Mark Robichaux: Satellite?

Ong: Brand counts. Viewers know that the facts on our channel are triple-checked.

Sapan: It’s made us better via competitive pressure. E.g., IFC hosts small films, and we let you watch it on-demand simultaneously when it’s released to the theaters

“Congress says the problem with out industry is that we don’t have competitors. But we wake up every day thinking about how we compete in the marketplace. Every business we’re in is extremely competitive on the distriution side.” [Still, most of us don’t have much of a choice.]

“We’re all losing eyeballs to the Internet, and I’d go so far as saying you can lose your phone before you lose your video, and you can lose your video before you lose your online connection. It trumps everything. The younger generation is turning TVs off. They’re on the Internet. They’re watching the same content thanks to some of our friends [sarcastic] making it available.” [Wow.]

User-generated content

Robichaux: “What’s the best idea for using the Internet as a tool for your company?”

Ong: We have a tech savvy audience so the Internet is something we use to promote back to the channel, to put programming out that they can’t see on the linear channel, and we recognize that it’s making us rethink our business because no one is going to watch a full-length documentary on the Internet. [Maybe not, at least this month. But we’ll move it onto our iPod our TV, if we’re able.]

Sapan: The area we’re messing with right now is mixing user generated content with video on demand and linear television. Not much has been done with that.

Robichaux: why is ugc important?

Sapan: The history of TV is you make something, copyright it, put it on TV and the max number of people watch it. Now each of those is violated: There is no owner, there is no copyright. There’s all these people spending all this time looking at user generated content. From a purely mercantile point of view, if there’s a lot of time spent on it, that one way or another will be translated into money. What intriques is how to connect what people are making with video on demand. In the case of indie films, we’re asking people to submit their short films. We curate them. We would like to place those films on the servers of cable companies in the geographic areas from which they come, so there could be “the best of” films in that area, and the “the best of the best of” that would make it onto the channel. [ Why do we need the cable companies to do this for us?] This is good because it gives them the fastest Internet connection to the video, video on demand, and a linear channel. We pursuing this on IFC and We TV.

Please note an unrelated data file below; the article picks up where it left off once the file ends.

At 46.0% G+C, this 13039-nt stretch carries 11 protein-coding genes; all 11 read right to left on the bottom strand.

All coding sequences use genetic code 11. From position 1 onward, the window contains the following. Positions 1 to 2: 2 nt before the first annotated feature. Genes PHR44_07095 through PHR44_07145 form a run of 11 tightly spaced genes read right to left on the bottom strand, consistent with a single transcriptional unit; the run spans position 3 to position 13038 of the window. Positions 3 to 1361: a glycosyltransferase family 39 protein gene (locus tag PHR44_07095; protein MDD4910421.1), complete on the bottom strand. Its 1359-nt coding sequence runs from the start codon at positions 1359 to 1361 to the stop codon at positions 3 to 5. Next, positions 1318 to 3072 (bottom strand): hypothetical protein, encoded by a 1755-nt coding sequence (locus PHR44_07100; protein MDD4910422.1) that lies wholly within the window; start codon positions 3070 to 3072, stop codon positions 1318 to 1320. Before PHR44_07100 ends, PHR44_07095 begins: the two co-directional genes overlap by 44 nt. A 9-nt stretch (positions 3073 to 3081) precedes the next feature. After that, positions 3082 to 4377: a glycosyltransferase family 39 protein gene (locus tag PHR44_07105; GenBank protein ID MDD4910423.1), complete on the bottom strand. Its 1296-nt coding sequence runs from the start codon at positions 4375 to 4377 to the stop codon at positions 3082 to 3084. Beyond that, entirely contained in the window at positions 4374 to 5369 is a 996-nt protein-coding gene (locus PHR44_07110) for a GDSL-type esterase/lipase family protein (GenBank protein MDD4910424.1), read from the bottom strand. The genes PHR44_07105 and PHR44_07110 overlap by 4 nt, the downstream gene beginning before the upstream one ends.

Coblitz (Comcast): We’ve woven Internet into just about everything we do.


Robichaux: Take-aways: Be honest. Keep it simple. It’s about relationships. For example, when you’re talking to a Congressperson… [And here I thought he was talking about talking with customers!]

Questions from the floor.

Q: What are you doing about Internet safety?
A: (comcast) We provide parental controls to people who want them. Our 12 yr old said, “Dad, block anywhere you don’t want me to go…but then don’t look where I go.”

A: (Insight) It’s up to the parents, but most parents don’t use the controls.The bad experiences are behind us [??]
A: (Rainbow) The computers aren’t in the kids’ bedrooms.

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Here’s a question I try to answer in the latest issue of my (free) newsletter: If too much information is noise, what’s too much meaning?

In fact, here’s the table of contents of that issue. (Note: The answer I come up with is not good enough to count as a spoiler.)


March 9, 2007

The abundance of meaning: If too much information is noise, what’s too much meaning?
The abundance of worthiness and the new relevancy: When there’s an abundance of worthwhile pages on just about any topic, search engines need to evolve. 
Book stuff: (1) Why finishing a book sucks, (2) the new book’s site, and (3) the book’s word cloud
Why do movies suck?: We don’t make that many movies, we invest heavily in them, and yet most of the comedies aren’t funny, the suspensers aren’t suspenseful, the action ones are incoherently edited. Why is that?
Cool Tool: The O’Reilly Hacks series
What I’m playing: Dreamfall and Devastation Troopers
Bogus Contest: Suggest a Daily Open-Ended Puzzle

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Navies are conversations?

Dan Bricklin blogs about a talk given by Admiral Mike Mullen, the US Navy’s Chief of Operations about pooling resources in a trans-national community of trust (The 1,000 Ship Navy). And Dan has a really interesting podcast interview with Vice Admiral John Morgan. Man, there’s a lot going on! (Not to mention Dan notes Paul Carroll’s joke about “pier-to-pier” communications.)

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Navies are conversations?

Dan Bricklin blogs about a talk given by Admiral Mike Mullen, the US Navy’s Chief of Operations about pooling resources in a trans-national community of trust (The 1,000 Ship Navy). And Dan has a really interesting podcast interview with Vice Admiral John Morgan. Man, there’s a lot going on! (Not to mention Dan notes Paul Carroll’s joke about “pier-to-pier” communications.)

[Tags: ]